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Marketing Your Invention on a Shoestring

Nov. 4, 2016
With respect to turning your invention into a side business, product development and commercialization turn out to be a very small part of the formula for success.

In an article I wrote several months ago, "Patent and Business Strategies for Inventors," the focus was on the invention itself—figuring out how to get the patent protection you need as a small inventor to potentially benefit from your ideas, and doing it in a low-risk way that is sustainable over a long period of time.

As an engineer, my interests and focus have always been on the product development and commercialization cycle discussed in that post. It's certainly the area where I have the most experience and confidence. Unfortunately, in the overall scheme of things, product development and commercialization turn out to be a very small part of the formula for success. Probably more important is your business plan and the actions you take to market your idea and build the necessary relationships you will need to get it made in steadily growing volumes.

This post will only focus on the marketing aspect, and I’ll use my own product as an example.

Several years ago, new assault weapons statutes were passed in Connecticut that severely limited the options available to prospective gun owners for AR-style rifles. I carefully studied the law, consulted with an attorney, and developed three products that we believed met both the letter and spirit of the new laws. Two of these ideas were focused on creating fixed magazine versions of an AR; the other was designed to convert the semi-automatic action of the AR to a pump-action manual action.

In all three cases, designs were finalized, patents were applied for, and initial stocks were manufactured either in my own shop or a local ATF-licensed machine shop. The parts eventually arrived at my “office,” and there they sat. It wasn’t until then that I began to appreciate how much time and effort it was going to take to get the word out to potential buyers and explain the story of why they were legal.

I started by creating a website. In line with the low-budget strategy described in the earlier post for operating a hobby business, I created the website myself using the WIX platform. There were numerous other platforms considered, all of them easy to use and offering great tools. WIX just seemed right for me with free use of the site to fully develop and test every page prior to publishing and a range of plans that can accommodate changing needs as a business grows.

I initially signed up for a plan that allowed online purchases via credit card, but later decided that step was premature given the early rate of sales and cost of dealing with all the intermediaries. So I opted instead to sell through another service. I continue to update the site with small changes, such as adding new products or product assembly instructions as they evolve. I know the site can always be improved, it’s just a matter of how much time and creativity I want to put into it. (Please share your suggestions for how it could be made better.)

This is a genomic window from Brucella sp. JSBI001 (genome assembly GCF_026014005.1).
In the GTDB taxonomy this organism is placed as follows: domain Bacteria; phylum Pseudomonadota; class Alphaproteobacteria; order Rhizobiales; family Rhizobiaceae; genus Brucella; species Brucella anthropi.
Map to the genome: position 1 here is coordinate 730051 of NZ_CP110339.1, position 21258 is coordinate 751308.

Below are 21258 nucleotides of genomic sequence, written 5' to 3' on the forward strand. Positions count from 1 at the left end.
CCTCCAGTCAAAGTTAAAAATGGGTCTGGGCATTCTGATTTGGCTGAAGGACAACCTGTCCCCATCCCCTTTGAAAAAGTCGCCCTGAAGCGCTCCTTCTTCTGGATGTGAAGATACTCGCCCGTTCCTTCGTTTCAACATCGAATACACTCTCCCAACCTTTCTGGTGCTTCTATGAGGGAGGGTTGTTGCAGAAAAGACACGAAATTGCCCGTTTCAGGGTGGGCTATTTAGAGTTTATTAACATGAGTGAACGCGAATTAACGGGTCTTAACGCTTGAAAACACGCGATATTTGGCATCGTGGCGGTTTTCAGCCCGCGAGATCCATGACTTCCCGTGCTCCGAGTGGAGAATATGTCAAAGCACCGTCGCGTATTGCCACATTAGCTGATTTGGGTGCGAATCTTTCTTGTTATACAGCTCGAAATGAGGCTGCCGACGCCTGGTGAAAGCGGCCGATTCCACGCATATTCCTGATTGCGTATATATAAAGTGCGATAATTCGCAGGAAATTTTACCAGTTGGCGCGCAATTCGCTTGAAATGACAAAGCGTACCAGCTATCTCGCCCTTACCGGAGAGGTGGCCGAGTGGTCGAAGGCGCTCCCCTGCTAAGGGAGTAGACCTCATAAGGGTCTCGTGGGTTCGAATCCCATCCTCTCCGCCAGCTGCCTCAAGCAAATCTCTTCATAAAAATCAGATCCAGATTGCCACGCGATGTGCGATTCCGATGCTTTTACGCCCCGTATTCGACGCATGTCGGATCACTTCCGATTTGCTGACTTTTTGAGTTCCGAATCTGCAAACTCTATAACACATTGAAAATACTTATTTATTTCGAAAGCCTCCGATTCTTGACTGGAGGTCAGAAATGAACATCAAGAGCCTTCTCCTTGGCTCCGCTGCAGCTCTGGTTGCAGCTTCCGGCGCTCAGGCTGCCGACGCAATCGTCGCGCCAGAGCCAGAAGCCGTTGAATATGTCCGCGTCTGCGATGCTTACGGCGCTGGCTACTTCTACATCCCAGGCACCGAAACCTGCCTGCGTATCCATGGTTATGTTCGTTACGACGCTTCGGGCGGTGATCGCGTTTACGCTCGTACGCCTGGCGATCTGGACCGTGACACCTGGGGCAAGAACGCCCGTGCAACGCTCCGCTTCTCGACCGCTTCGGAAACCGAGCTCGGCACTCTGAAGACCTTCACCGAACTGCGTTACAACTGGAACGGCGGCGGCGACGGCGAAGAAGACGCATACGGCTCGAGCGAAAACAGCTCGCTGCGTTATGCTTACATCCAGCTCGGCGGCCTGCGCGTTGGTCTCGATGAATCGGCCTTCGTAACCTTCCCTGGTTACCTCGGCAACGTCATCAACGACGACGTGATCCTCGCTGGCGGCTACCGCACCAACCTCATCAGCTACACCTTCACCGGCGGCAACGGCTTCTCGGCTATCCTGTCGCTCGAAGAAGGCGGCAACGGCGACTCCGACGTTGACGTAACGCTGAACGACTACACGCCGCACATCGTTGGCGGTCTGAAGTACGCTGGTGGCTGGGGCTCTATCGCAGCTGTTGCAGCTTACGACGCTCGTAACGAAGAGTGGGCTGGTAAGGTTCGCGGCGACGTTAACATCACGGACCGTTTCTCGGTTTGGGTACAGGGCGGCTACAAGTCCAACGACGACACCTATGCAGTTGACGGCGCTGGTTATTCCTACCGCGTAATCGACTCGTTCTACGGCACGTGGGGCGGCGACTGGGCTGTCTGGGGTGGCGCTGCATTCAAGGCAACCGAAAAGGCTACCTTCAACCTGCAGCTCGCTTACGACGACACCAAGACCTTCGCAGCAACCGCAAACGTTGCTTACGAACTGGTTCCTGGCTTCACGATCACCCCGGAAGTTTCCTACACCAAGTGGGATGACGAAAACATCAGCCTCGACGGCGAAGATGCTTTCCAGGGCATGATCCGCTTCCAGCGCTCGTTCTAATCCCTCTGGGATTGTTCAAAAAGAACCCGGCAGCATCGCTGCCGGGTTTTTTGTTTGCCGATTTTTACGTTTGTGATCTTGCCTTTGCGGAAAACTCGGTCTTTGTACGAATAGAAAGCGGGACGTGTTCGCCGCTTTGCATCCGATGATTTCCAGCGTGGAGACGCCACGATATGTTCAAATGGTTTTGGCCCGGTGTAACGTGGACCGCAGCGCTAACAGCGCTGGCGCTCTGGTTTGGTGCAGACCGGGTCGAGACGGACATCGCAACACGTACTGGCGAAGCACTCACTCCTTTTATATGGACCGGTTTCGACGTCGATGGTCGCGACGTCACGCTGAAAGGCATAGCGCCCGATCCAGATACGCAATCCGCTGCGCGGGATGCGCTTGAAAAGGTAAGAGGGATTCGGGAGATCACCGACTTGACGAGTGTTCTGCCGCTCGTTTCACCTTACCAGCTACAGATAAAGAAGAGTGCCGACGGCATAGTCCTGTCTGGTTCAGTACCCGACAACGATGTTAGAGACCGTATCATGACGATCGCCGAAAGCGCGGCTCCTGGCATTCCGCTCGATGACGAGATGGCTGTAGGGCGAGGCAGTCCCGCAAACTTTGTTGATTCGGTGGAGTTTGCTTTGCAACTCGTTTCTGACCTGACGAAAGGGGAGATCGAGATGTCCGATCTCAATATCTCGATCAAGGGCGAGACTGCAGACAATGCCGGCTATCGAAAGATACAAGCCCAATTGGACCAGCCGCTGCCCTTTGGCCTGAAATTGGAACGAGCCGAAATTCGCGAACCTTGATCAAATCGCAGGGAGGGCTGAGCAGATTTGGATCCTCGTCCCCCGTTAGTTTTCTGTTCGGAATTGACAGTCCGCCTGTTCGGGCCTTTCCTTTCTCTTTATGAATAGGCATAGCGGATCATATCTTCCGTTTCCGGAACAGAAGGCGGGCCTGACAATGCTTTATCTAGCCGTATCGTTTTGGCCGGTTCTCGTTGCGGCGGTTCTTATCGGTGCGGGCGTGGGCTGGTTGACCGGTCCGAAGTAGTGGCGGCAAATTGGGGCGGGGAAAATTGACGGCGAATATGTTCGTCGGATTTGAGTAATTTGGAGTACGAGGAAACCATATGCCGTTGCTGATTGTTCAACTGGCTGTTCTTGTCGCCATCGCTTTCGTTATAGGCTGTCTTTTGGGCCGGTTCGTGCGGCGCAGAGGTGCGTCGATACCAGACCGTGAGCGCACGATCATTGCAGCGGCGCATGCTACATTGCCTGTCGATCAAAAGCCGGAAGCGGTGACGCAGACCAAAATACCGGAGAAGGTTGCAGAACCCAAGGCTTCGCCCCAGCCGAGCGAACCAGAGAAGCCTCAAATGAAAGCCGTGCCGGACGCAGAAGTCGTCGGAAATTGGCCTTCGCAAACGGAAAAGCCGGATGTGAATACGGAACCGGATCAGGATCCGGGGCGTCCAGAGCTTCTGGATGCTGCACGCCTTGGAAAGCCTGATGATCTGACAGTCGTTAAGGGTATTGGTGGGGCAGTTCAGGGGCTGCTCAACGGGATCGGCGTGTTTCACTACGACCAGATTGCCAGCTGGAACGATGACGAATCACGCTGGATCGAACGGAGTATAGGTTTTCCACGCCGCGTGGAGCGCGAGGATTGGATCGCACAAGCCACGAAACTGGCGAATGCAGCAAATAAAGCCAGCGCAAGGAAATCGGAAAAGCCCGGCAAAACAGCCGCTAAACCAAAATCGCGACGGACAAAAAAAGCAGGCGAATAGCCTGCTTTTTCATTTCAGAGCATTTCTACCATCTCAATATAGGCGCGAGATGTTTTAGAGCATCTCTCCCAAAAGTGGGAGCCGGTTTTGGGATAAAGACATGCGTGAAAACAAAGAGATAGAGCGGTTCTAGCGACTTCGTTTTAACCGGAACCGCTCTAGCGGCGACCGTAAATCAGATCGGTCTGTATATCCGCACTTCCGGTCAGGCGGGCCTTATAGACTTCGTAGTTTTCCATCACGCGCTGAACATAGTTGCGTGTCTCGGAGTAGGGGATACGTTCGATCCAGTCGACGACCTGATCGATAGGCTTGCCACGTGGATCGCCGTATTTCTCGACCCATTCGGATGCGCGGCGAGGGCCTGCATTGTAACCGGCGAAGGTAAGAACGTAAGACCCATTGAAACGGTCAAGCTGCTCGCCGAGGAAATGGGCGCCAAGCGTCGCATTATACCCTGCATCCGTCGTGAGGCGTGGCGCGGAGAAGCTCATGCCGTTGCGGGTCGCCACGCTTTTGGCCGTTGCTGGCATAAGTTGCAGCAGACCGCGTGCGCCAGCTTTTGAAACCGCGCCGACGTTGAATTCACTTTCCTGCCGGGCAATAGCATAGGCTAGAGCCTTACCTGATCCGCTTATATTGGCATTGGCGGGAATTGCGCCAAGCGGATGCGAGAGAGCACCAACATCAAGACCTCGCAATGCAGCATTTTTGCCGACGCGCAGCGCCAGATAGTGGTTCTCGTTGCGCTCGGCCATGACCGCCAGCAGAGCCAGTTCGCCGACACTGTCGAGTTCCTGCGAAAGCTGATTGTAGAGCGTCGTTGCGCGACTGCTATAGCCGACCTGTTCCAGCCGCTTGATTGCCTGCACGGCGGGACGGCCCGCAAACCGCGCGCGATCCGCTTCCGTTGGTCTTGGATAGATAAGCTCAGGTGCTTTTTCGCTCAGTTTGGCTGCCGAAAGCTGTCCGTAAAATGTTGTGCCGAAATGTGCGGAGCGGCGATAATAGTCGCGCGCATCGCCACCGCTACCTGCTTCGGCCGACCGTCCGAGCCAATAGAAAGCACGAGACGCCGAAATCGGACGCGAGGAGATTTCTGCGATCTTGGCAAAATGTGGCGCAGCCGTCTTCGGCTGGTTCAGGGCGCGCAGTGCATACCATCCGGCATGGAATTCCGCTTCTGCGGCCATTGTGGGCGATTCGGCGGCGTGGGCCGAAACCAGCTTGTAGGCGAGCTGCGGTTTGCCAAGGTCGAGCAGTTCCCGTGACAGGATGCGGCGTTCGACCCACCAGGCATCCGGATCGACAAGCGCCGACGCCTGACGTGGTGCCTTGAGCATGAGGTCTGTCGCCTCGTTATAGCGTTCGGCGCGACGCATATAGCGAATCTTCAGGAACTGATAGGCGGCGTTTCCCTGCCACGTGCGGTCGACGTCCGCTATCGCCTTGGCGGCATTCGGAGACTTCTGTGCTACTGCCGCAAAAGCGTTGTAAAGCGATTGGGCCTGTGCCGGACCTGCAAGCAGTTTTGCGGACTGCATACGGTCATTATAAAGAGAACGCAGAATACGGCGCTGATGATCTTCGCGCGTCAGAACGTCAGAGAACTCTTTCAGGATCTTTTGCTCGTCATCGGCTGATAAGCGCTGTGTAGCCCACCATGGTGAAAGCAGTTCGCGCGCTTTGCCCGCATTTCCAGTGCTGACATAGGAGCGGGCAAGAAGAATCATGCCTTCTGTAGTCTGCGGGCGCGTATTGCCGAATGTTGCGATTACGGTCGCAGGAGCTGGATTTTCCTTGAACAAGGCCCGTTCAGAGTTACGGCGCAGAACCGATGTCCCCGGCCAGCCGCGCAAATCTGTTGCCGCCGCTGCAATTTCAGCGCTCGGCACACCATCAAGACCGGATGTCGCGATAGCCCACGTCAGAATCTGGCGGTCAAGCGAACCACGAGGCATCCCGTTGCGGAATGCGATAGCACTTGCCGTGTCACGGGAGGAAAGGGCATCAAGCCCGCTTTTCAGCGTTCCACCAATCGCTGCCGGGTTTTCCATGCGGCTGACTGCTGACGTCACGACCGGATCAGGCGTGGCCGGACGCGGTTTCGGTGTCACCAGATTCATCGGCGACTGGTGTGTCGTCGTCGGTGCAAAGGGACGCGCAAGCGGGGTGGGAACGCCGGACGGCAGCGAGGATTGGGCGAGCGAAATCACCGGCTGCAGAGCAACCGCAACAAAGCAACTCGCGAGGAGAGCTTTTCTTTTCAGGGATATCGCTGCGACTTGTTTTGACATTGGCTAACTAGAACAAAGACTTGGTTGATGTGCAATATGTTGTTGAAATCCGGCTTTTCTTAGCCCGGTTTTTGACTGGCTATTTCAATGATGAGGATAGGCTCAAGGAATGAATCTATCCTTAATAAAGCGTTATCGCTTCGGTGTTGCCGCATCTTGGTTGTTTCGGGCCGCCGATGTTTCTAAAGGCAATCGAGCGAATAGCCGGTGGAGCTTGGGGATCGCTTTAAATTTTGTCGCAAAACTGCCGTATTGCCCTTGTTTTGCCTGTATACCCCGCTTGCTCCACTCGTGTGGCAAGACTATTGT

A website is a great way to tell your story in detail, but unless you are actively advertising, no one knows to go there. Here again, I’ve opted for the longer-term but lower-cost (sustainable) approach. Rather than paying a lot for advertising, I’ve chosen a combination of steps that includes visiting local dealers who might have an interest in stocking my hardware, but only as time from my other jobs allows. 

This approach also includes attending and speaking at local interest groups, very-low-cost advertising on specialty forums, and soliciting previous buyers to spread the word or offer testimonials online. I’ve yet to embrace social media, though that’s a logical next step.

Overall, while not a high-energy campaign, it fits with the rest of my professional life and is something I can maintain for years, if necessary. And there’s reason for hope: Many of the largest companies in the world today started off with one guy carrying his stuff around the neighborhood and building the business from there. 

Yeah, it took a lot of years, but if your overall business model is low risk with sustainable growth, maybe it will work for you, as well. My sales are increasing steadily without overwhelming my other obligations.

About the Author

Douglas Hoon | Founder and President

Douglas Hoon is a member of several small start-ups focused on sporting goods, advanced packaging concepts for portion-controlled foods and beverages, various consumer products, and safer guns. He previously spent almost 35 years in engineering fields related to precision optics and advanced composites manufacturing and innovation consulting. Hoon earned an M.S. in Mechanical Engineering from MIT and a B.S. in general engineering from the U.S. Military Academy. For more information, see his profile on LinkedIn.com.

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